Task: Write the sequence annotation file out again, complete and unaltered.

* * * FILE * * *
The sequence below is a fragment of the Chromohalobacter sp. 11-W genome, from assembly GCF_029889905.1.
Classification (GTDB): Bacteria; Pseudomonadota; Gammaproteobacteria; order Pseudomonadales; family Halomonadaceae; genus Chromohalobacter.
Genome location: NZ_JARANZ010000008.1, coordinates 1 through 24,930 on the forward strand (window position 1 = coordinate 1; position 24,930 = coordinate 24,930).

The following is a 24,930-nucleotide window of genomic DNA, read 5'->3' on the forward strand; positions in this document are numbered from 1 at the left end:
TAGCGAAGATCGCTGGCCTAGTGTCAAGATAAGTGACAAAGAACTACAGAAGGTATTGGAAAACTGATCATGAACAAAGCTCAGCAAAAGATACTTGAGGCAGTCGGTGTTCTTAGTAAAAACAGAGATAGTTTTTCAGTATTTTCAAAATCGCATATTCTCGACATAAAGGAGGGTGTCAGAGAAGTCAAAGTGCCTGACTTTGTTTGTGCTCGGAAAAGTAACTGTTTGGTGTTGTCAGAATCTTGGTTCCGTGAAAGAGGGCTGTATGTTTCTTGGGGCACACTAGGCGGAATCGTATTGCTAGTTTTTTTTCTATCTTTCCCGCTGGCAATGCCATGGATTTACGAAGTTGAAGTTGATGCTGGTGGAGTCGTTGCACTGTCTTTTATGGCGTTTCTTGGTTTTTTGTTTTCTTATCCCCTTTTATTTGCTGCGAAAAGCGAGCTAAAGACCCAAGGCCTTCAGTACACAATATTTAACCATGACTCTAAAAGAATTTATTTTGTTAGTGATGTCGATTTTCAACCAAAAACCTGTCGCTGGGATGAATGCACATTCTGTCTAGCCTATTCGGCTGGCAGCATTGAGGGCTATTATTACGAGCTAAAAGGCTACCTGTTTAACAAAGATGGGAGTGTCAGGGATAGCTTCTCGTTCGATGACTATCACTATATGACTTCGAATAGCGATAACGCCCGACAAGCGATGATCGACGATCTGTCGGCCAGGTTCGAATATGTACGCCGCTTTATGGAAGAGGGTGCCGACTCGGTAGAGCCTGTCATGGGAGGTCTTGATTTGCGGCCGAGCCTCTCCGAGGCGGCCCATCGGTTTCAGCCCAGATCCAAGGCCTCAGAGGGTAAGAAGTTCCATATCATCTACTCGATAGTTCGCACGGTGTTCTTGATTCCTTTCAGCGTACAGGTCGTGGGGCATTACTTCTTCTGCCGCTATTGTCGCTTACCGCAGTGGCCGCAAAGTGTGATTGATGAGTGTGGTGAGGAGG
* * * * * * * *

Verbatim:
The sequence below is a fragment of the Chromohalobacter sp. 11-W genome, from assembly GCF_029889905.1.
Classification (GTDB): Bacteria; Pseudomonadota; Gammaproteobacteria; order Pseudomonadales; family Halomonadaceae; genus Chromohalobacter.
Genome location: NZ_JARANZ010000008.1, coordinates 1 through 24,930 on the forward strand (window position 1 = coordinate 1; position 24,930 = coordinate 24,930).

The following is a 24,930-nucleotide window of genomic DNA, read 5'->3' on the forward strand; positions in this document are numbered from 1 at the left end:
TAGCGAAGATCGCTGGCCTAGTGTCAAGATAAGTGACAAAGAACTACAGAAGGTATTGGAAAACTGATCATGAACAAAGCTCAGCAAAAGATACTTGAGGCAGTCGGTGTTCTTAGTAAAAACAGAGATAGTTTTTCAGTATTTTCAAAATCGCATATTCTCGACATAAAGGAGGGTGTCAGAGAAGTCAAAGTGCCTGACTTTGTTTGTGCTCGGAAAAGTAACTGTTTGGTGTTGTCAGAATCTTGGTTCCGTGAAAGAGGGCTGTATGTTTCTTGGGGCACACTAGGCGGAATCGTATTGCTAGTTTTTTTTCTATCTTTCCCGCTGGCAATGCCATGGATTTACGAAGTTGAAGTTGATGCTGGTGGAGTCGTTGCACTGTCTTTTATGGCGTTTCTTGGTTTTTTGTTTTCTTATCCCCTTTTATTTGCTGCGAAAAGCGAGCTAAAGACCCAAGGCCTTCAGTACACAATATTTAACCATGACTCTAAAAGAATTTATTTTGTTAGTGATGTCGATTTTCAACCAAAAACCTGTCGCTGGGATGAATGCACATTCTGTCTAGCCTATTCGGCTGGCAGCATTGAGGGCTATTATTACGAGCTAAAAGGCTACCTGTTTAACAAAGATGGGAGTGTCAGGGATAGCTTCTCGTTCGATGACTATCACTATATGACTTCGAATAGCGATAACGCCCGACAAGCGATGATCGACGATCTGTCGGCCAGGTTCGAATATGTACGCCGCTTTATGGAAGAGGGTGCCGACTCGGTAGAGCCTGTCATGGGAGGTCTTGATTTGCGGCCGAGCCTCTCCGAGGCGGCCCATCGGTTTCAGCCCAGATCCAAGGCCTCAGAGGGTAAGAAGTTCCATATCATCTACTCGATAGTTCGCACGGTGTTCTTGATTCCTTTCAGCGTACAGGTCGTGGGGCATTACTTCTTCTGCCGCTATTGTCGCTTACCGCAGTGGCCGCAAAGTGTGATTGATGAGTGTGGTGAGGAGG